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We All Need Some Intimacy in Our Lives

How intimacy shapes your present, and future, well-being

One of the great truisms in psychology is the fact that relationships matter to our sense of well-being. Throughout life, we need relationships to help us feel connected, boost our feelings of self-worth, and sustain our moods. Psychologists have ample evidence to support this assertion, but a recent study my colleagues and I completed provides a new twist. This study, based on a 40-year follow-up investigation from college through midlife, shows convincingly that throughout our adult years, intimacy is key to our well-being.

In this research, first-authored by Joel Sneed of Queens College (Sneed, Whitbourne, Schwartz, & Huang, 2012), we analyzed data on a longitudinal study that I took on in the mid-1970s. The data were actually first collected in the mid-1960s to test out some of the basic ideas about personality in college students. Anne Constantinople, then a grad student in psychology, developed a brief 60-item test to measure 6 of 8 of Erikson’s psychosocial stages. Two of those stages applied specifically to the college years: Identity vs. Identity diffusion and Intimacy vs. Isolation (click on these links to read more about them). I’ve always been fascinated by Erikson’s theory, and thought it would be great to see if I could track down her participants, taking advantage of the fact that I was teaching at the university at the time. Some 34 years later, I have now completed three follow-ups focusing on how her participants had changed over their adult years. I also started three new groups of college students on their own long-term studies. When I had the good fortune of acquiring Joel Sneed as a grad student in the early 2000’s, we decided to try adding some new measures, including one on psychological well-being.

Doing a long-term study takes, well, a long time. Not only is it challenging to get the data, but it’s even harder to figure out how to analyze it all, especially when the study is a complex one. That’s why it wasn’t until 2012 that we actually came out with the results of the study on intimacy and well-being. However, the findings were definitely worth the wait. Our participants were in their late 50s, and we had data from their college years that we could use to predict their scores on identity and intimacy at the earlier intervals when they were in their 30s and 40s. We also had a measure, in their 50s, of their psychological well-being. This measure asked them to rate their feelings of satisfaction with their work, their household situation, and their life overall. These data put us in the unique position of predicting their well-being in the late 50s from the answers they gave when in college, those many years ago. Unlike the typical correlational study, this one had the edge of following people over time. Time works in one direction, so that when you do a follow-up study, you can be fairly confident that scores at a later point in time were “caused” by the earlier scores.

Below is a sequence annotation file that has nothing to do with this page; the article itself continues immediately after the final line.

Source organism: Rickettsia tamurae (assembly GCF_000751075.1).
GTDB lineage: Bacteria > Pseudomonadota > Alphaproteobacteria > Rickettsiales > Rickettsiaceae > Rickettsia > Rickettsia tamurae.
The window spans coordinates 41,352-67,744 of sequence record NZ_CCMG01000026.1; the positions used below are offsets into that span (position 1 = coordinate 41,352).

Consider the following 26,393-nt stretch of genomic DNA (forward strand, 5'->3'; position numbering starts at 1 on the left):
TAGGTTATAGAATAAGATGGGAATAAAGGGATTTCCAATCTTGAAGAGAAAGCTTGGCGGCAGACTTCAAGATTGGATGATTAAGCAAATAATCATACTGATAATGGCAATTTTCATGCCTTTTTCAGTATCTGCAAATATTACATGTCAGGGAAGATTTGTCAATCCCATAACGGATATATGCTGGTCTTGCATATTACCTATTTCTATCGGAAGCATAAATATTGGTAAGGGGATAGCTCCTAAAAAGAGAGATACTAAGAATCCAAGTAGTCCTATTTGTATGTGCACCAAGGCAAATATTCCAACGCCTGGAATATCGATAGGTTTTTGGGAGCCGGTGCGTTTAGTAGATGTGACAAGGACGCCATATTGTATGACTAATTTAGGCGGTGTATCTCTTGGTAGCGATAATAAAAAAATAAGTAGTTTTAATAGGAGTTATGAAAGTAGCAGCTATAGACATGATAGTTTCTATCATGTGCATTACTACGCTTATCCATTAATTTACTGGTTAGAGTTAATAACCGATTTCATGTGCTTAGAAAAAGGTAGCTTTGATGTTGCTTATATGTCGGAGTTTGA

You might imagine that happy college students would be happy adults, and for the most part, that was the case. However, it was the additional details related to this finding that were so impressive. First, the way these college students scored on the intimacy measure significantly predicted, even after controlling for everything imaginable, their late 50s well-being. Thirty-five years after being tested in college, the happiest participants were the ones who said they valued and enjoyed their close relationships. They weren’t necessarily in the same relationships they were in during college. In fact, those were the exceptions. What really mattered for predicting long-term well-being was the potential to be close with other people.

The college findings were only part of the story. Remember that we followed our participants several times from college through the late 50s at about a 10-12 year interval each time. People in college with high intimacy scores retained their relative advantage through the ensuing decades. Again, they didn’t all have the smoothest relationship history, but it was that quest for intimacy that seemed to stay high and propel them through live with a positive attitude. With each passing decade, their feelings of intimacy weathered all sorts of storms.

Being open to intimacy as a young person, then, seems to set you on a path that will allow you to look at the bright side of life. However, a strong sense of identity also helps promote midlife well-being. In our analyses, we looked at how identity and intimacy changed in relationship to each other over time. For example, we tested whether a high score on identity in college would pave the way for higher intimacy scores in the early 30s. Erikson’s theory certainly predicted that this should be the case. However, things weren’t that simple. The intimacy scores of the sample when they were in their 30s were significantly related to their identity scores when they were in their 40s.